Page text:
Heating up cancer cells while targeting them with chemotherapy is a highly effective way of killing them, according to a new study led by UCL researchers.
The study, published in the Journal of Materials Chemistry B, found that "loading" a chemotherapy drug on to tiny magnetic particles that can heat up the cancer cells at the same time as delivering the drug to them was up to 34 percent more effective at destroying the cancer cells than the chemotherapy drug without added heat.
The magnetic iron oxide nanoparticles that carry the chemotherapy drug shed heat when exposed to an alternating magnetic field. This means that, once the nanoparticles have accumulated in the tumor area, an alternating magnetic field can be applied from outside the body, allowing heat and chemotherapy to be delivered simultaneously.
The effects of the two treatments were synergistic—that is, each treatment enhanced the effectiveness of the other, meaning they were more potent when combined than when separate. The study was carried out on cells in a lab and further research is needed ahead of clinical trials involving patients.
Senior author professor Nguyen T. K. Thanh (Biophysics Group, UCL Physics & Astronomy) said: "Our study shows the enormous potential of combining chemotherapy with heat treatment delivered via magnetic nanoparticles.
"While this combination of therapy is already approved for the treatment of fast-growing glioblastomas, our results suggest it has potential to be used more widely as a broad anti-cancer therapy.
"This therapy also has potential to reduce the side effects of chemotherapy, by ensuring it is more highly targeted on cancer cells rather than healthy tissue. This needs to be explored in further pre-clinical tests."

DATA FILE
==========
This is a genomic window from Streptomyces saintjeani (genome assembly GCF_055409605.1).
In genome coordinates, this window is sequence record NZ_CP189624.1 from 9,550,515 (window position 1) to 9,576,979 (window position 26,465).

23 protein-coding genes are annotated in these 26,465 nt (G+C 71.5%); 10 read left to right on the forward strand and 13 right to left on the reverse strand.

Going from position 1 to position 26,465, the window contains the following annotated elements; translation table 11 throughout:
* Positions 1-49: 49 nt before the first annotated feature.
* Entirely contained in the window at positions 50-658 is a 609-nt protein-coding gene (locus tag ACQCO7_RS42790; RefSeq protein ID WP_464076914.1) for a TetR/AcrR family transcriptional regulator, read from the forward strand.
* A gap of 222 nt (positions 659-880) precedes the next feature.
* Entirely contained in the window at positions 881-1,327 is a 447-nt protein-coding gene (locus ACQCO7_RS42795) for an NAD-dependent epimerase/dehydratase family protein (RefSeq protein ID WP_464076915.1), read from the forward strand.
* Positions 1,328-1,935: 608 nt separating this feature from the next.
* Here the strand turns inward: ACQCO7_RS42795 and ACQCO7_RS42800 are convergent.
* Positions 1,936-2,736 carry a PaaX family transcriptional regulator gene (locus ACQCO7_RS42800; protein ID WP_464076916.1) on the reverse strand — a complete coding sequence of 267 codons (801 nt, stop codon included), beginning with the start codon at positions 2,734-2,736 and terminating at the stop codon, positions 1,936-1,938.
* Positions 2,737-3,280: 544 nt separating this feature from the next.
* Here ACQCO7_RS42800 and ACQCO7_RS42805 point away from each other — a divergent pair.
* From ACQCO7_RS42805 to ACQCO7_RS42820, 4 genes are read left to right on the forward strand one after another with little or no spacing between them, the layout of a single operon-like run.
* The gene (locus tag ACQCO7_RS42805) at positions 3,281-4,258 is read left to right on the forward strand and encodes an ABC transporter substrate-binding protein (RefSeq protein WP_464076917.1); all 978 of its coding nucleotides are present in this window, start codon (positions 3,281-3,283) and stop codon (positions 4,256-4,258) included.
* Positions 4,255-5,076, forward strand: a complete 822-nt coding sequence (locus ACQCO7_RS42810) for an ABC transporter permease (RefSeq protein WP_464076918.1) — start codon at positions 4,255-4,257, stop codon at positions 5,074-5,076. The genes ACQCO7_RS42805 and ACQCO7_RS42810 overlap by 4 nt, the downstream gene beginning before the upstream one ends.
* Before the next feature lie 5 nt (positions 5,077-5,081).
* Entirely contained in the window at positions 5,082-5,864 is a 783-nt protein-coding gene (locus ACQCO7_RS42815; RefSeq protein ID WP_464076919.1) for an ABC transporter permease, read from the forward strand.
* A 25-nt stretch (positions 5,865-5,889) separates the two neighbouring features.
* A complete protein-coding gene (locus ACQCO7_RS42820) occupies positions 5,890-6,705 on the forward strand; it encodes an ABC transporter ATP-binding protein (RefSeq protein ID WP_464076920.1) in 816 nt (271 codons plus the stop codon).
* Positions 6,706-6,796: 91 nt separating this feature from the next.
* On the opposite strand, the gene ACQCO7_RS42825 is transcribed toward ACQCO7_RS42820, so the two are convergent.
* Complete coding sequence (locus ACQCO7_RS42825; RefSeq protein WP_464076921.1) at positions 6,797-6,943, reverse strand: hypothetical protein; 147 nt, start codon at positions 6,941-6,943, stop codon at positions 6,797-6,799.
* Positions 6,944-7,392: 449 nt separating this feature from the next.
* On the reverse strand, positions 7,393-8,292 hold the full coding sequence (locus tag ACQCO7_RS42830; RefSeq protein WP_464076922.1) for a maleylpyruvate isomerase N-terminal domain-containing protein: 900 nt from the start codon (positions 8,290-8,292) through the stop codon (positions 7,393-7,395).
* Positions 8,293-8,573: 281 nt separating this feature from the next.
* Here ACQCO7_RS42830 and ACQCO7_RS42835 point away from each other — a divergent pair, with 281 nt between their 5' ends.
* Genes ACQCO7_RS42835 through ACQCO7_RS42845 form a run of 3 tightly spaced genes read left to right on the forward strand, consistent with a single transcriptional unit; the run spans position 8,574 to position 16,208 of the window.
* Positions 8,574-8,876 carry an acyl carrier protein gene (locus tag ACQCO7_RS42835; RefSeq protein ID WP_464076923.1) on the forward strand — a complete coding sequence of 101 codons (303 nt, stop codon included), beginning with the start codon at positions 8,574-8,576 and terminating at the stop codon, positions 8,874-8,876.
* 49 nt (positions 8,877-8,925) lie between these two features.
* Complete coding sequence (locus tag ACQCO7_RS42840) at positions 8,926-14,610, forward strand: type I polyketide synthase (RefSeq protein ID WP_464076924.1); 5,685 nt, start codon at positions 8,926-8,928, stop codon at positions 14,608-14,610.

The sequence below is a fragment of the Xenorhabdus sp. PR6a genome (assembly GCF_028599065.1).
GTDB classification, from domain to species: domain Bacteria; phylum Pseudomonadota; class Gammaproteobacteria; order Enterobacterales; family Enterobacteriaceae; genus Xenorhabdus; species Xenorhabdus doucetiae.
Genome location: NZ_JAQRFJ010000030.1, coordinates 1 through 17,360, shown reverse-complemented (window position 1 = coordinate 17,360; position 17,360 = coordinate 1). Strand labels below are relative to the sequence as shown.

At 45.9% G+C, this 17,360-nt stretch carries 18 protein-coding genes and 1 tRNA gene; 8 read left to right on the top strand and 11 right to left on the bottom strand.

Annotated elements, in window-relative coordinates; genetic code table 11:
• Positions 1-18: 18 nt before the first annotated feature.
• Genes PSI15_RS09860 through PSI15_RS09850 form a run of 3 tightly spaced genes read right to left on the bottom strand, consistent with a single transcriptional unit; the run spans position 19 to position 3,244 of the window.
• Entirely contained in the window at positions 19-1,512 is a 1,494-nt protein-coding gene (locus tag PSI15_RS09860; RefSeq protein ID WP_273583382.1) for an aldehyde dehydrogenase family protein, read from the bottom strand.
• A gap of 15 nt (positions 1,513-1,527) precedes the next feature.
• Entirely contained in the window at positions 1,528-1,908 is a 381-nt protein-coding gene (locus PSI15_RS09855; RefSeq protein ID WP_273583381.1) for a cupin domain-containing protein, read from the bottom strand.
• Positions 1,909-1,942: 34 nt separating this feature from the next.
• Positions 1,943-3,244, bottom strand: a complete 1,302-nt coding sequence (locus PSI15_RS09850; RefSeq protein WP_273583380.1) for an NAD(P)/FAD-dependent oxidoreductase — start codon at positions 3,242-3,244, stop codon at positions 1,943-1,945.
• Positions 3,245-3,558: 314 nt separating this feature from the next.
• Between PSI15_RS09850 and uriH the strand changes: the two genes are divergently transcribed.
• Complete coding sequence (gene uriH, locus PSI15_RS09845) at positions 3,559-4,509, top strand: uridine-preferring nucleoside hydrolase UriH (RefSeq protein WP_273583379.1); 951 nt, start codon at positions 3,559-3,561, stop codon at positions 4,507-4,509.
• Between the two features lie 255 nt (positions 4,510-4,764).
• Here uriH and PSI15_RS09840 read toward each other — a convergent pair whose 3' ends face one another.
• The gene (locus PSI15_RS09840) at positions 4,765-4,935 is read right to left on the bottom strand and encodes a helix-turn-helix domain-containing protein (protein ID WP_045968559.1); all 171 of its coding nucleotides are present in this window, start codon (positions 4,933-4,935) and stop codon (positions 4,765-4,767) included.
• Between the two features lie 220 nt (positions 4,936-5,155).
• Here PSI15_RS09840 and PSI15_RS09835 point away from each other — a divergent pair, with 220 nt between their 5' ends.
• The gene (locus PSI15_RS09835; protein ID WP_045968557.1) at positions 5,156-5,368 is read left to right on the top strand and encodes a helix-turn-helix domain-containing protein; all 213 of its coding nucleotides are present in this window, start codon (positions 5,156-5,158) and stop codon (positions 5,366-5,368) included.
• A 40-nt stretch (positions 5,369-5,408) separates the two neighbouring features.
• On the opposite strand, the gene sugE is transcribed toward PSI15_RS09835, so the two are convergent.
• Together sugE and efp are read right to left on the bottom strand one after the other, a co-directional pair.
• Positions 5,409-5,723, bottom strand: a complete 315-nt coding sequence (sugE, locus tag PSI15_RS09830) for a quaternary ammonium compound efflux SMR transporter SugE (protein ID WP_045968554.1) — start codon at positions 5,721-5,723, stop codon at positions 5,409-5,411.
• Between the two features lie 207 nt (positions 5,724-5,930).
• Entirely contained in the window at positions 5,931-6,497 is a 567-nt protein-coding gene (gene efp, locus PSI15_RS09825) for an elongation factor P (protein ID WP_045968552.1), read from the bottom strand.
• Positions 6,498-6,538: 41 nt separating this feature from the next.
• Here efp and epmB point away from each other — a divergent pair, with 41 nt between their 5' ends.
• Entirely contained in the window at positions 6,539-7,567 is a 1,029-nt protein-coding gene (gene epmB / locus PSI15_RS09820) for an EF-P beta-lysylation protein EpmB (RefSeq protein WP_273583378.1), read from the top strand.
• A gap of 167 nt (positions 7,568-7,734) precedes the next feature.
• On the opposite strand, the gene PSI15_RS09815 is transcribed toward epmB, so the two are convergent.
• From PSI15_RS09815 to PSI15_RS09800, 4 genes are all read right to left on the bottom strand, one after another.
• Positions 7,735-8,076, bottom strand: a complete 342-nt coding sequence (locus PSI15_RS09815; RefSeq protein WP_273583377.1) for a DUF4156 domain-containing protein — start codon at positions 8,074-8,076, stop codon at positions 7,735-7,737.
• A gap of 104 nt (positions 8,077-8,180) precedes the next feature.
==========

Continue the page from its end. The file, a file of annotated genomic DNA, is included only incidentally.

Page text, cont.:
In the study, researchers combined the magnetic nanoparticles with a commonly used chemotherapy drug, doxorubicin, and compared the effects of this composite in various scenarios on human breast cancer cells, glioblastoma (brain cancer) cells, and mouse prostate cancer cells.
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In the most successful scenario, they found that heat and doxorubicin together killed 98 percent of brain cancer cells after 48 hours, when doxorubicin without heat killed 73 percent. Meanwhile, for the breast cancer cells, 89 percent were killed by heat and doxorubicin together, while 77 percent were killed after 48 hours by doxorubicin alone.
Cancer cells are more susceptible to heat than healthy cells—they undergo a slow death (apoptosis) once the temperature reaches 42°C, whereas healthy cells are able to withstand temperatures up to 45°C.
The researchers found that heating cancer cells by only a few degrees, to 40°C, enhanced the effectiveness of the chemotherapy, meaning the treatment could be effective with lower doses of nanoparticles.
They found the combination of therapies was most effective when the nanoparticles were absorbed, or internalized, by the cancer cells, but they found the chemotherapy was also enhanced when the nanoparticles shed heat while remaining outside the cancer cells (which would be an easier form of treatment to deliver). However, the effects at lower temperatures only occurred when the iron oxide nanoparticles were internalized or tightly deposited on to the surface of the cancer cells.
The nanoparticles also have a polymer coating that prevents the chemotherapy drug from leaching out into healthy tissue. The coating is heat and pH-sensitive, and is designed to release the drug when temperature rises and the nanoparticles are internalized within tiny pockets in cells called "lysosomes", which have a lower pH than the rest of the cell medium. This intracellular delivery of the drug was particularly effective for the mouse prostate cancer cells, which showed superior and synergetic cell death effect, especially when the temperature reached 42°C.
Co-author Dr. Olivier Sandre, of the University of Bordeaux, said: "Since heat can be generated through the alternating magnetic field, the release of the drug can be highly localized to cancer cells, potentially reducing side effects."
- This press release was provided by University College London